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Toi Degree: Apple cider is the key


JON C. LAKEY / SALISBURY POST Toi has enough room in her roasting pan to use a measuring cup to baste with the cooking juices.

JON C. LAKEY / SALISBURY POST Toi has enough room in her roasting pan to use a measuring cup to baste with the cooking juices.

By Toi Degree

Rowan Cooperative Extension

With Thanksgiving upon us, Danelle Cutting and I decided to, yet again, experiment with preparing the perfect turkey. This time, we both brined our holiday bird, and hence, “The Battle of the Brine” was conceived. To ensure that my turkey came out on top I selected the highest rated recipe on Food Network.com.

Brined Herb-Crusted Turkey with Apple Cider Gravy called for a wide variety of herbs, vegetables and apple cider. I thought the apple cider was the one ingredient that was going to set my turkey apart.

I started by selecting my turkey and shopping for the ingredients needed to prepare my turkey. Thawing the turkey correctly is always the tricky part. Before brining, the turkey must be completely thawed.

Next was brining day. As I prepped and put my turkey into the brining solution, I was so excited. This was my first time brining a turkey, so I couldn’t wait to see how it turned out.

“David,” as I affectionately named my turkey, brined from Tuesday to early Thursday morning. Then, I removed him from the brining solution, patted him dry, and placed him in the oven with more cider and chicken stock. About three hours later, he had reached the proper internal temperature of 165 degrees.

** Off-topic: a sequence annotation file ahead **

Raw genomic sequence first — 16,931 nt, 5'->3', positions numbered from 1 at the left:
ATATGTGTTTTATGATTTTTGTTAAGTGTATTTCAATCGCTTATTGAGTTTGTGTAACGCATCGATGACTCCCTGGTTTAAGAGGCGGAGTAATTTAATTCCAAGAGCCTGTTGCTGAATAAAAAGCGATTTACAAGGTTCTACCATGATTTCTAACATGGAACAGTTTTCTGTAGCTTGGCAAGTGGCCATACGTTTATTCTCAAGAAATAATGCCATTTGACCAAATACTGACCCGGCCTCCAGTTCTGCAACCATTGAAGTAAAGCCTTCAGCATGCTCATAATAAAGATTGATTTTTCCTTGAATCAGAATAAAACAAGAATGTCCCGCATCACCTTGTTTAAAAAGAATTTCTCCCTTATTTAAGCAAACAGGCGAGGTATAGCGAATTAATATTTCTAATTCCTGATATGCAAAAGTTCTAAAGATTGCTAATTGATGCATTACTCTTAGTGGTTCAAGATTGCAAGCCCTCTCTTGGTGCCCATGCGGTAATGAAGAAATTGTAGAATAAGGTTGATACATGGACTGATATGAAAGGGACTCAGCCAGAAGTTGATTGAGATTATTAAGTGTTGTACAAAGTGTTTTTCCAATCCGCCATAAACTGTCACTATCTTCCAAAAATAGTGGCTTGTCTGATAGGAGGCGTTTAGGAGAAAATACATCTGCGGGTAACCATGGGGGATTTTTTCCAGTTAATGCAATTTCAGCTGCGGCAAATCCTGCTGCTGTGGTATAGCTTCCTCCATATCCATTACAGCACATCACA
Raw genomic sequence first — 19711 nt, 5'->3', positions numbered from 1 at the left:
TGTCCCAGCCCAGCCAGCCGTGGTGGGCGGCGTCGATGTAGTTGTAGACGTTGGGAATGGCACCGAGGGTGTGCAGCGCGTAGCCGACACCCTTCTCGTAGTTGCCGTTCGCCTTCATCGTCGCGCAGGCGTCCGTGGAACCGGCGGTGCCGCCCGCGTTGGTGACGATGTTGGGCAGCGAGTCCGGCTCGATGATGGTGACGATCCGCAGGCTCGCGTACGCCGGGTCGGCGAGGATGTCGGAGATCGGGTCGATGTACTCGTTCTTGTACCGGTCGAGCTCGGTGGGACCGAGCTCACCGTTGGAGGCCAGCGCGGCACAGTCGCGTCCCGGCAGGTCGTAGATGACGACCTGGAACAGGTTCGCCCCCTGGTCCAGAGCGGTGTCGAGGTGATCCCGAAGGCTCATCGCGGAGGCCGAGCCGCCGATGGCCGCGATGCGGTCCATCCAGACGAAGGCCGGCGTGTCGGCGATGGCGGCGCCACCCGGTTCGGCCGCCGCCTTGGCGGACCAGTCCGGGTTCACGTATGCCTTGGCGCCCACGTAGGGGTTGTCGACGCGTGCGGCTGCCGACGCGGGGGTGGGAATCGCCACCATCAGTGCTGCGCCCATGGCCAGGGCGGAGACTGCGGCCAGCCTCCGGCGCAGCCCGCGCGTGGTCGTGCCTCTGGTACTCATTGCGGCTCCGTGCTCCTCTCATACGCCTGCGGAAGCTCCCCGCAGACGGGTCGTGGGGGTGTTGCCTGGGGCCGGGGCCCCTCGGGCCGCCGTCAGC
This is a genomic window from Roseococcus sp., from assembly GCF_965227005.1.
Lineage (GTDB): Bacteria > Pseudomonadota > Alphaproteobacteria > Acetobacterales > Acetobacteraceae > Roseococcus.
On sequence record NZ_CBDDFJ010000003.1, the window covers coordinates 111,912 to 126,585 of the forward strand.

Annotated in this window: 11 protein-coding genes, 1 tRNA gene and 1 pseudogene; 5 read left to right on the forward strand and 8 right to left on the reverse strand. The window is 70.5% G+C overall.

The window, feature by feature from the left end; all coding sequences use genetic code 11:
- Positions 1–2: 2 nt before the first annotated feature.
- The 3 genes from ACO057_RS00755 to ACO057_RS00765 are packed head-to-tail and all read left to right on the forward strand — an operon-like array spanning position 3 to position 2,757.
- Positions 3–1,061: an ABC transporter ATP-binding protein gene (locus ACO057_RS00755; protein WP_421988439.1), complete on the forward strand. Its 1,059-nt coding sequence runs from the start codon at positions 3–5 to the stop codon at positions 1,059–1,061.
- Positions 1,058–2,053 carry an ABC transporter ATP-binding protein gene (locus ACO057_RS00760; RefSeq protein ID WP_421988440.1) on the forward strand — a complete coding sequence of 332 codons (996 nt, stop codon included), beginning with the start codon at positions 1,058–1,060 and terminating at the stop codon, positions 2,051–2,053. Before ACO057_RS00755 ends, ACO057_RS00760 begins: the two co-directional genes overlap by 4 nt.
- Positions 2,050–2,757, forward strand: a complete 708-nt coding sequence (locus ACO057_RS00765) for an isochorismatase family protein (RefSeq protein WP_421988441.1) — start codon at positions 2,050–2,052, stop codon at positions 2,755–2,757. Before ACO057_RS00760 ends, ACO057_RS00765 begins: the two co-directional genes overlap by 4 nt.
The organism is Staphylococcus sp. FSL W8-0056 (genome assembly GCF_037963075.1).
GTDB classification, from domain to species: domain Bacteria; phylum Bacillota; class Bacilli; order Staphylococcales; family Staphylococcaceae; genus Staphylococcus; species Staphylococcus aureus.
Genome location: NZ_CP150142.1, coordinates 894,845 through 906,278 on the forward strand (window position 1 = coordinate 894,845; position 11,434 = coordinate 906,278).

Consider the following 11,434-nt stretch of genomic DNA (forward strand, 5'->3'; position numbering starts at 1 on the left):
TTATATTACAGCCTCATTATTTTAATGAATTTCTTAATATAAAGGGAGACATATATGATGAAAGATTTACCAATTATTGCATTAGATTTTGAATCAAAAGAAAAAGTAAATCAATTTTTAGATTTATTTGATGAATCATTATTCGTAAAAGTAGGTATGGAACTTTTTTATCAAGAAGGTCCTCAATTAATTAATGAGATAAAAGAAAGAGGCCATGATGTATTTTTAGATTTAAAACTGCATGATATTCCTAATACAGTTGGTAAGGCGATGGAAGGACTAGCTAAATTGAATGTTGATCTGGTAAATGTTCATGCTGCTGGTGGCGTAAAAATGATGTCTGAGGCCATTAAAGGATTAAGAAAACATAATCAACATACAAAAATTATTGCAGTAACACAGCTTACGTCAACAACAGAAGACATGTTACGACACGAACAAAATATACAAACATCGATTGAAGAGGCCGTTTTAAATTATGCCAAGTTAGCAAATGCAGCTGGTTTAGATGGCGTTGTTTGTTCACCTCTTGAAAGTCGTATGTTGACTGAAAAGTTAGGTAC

I removed the lid and allowed him to bronze up a little bit. Then, I pulled him out to unveil my masterpiece.  It was a beautifully browned turkey that I hoped tasted as good as it looked.

Brined Herb-Crusted Turkey with Apple Cider Gravy


7 quarts water

1 quart apple cider

3/4 cup kosher salt

1/3 cup granulated sugar

1 large onion

1 large or 2 small carrots

3 ribs celery

1 head garlic

1/2 bunch fresh rosemary

1/2 bunch fresh sage

6 bay leaves

1 (12 to 14 pound) turkey

Herb crust:

1 bunch fresh rosemary

1 bunch fresh sage

3 sticks butter

Kosher salt


1 large onion

1 large or 2 small carrots

2 ribs celery

4 cloves garlic

2 Granny Smith apples

5 bay leaves

1 cinnamon stick

1 bunch thyme

Kosher salt

1 quart chicken stock

2 cups apple cider

1/2 to 3/4 cup all-purpose flour

Brine: Combine all of the ingredients for the brine in a large container. Add the turkey and let it brine in the refrigerator for 2 to 3 days.

To prep for cooking: Remove the turkey from the brine the night before roasting and pat it thoroughly dry with paper towels. Combine the rosemary, sage, and butter for the herb crust in a small bowl. Season to taste, next work the butter on and under the skin of the turkey and massage it into the breasts and legs. Tie the legs together over the breast to protect it during cooking to keep it moist and juicy.

Gravy: Put all the veggies and spices in a roasting pan; season with salt. Arrange the turkey on top of the veggies and refrigerate overnight uncovered.

Preheat the oven to 450 degrees.

Put 2 cups chicken stock and 1 cup apple cider in the bottom of the roasting pan. Roast the turkey in the preheated oven until the skin gets nice and brown, about 40 minutes. Lower the oven heat to 350 degrees for the remainder of the cooking time. Baste the turkey every 30 minutes; add more stock to pan if needed.

Remove the turkey from the oven, test temperature with an instant-read thermometer in the thickest part of the turkey. When 165 degrees is reached, transfer from roasting pan to cutting board; let it rest for at least 30 minutes.

Strain and discard all the veggies; skim off the fat and whisk in the flour. Cook until the mixture looks like wet sand, about 4 to 5 minutes. Slowly whisk in 1 cup apple cider and remaining chicken stock. Cook until the mixture has thickened and reached a gravy consistency. Taste and adjust the seasoning.

The recipe can be found here:


Toi N. Degree, family and consumer education agent, Rowan County Cooperative Extension Service, 704-216-8970 or e-mail: toi_degree@ncsu.edu.

Read More:

Citrus vs Cider articles

Turkey tasting results: Citrus vs. cider

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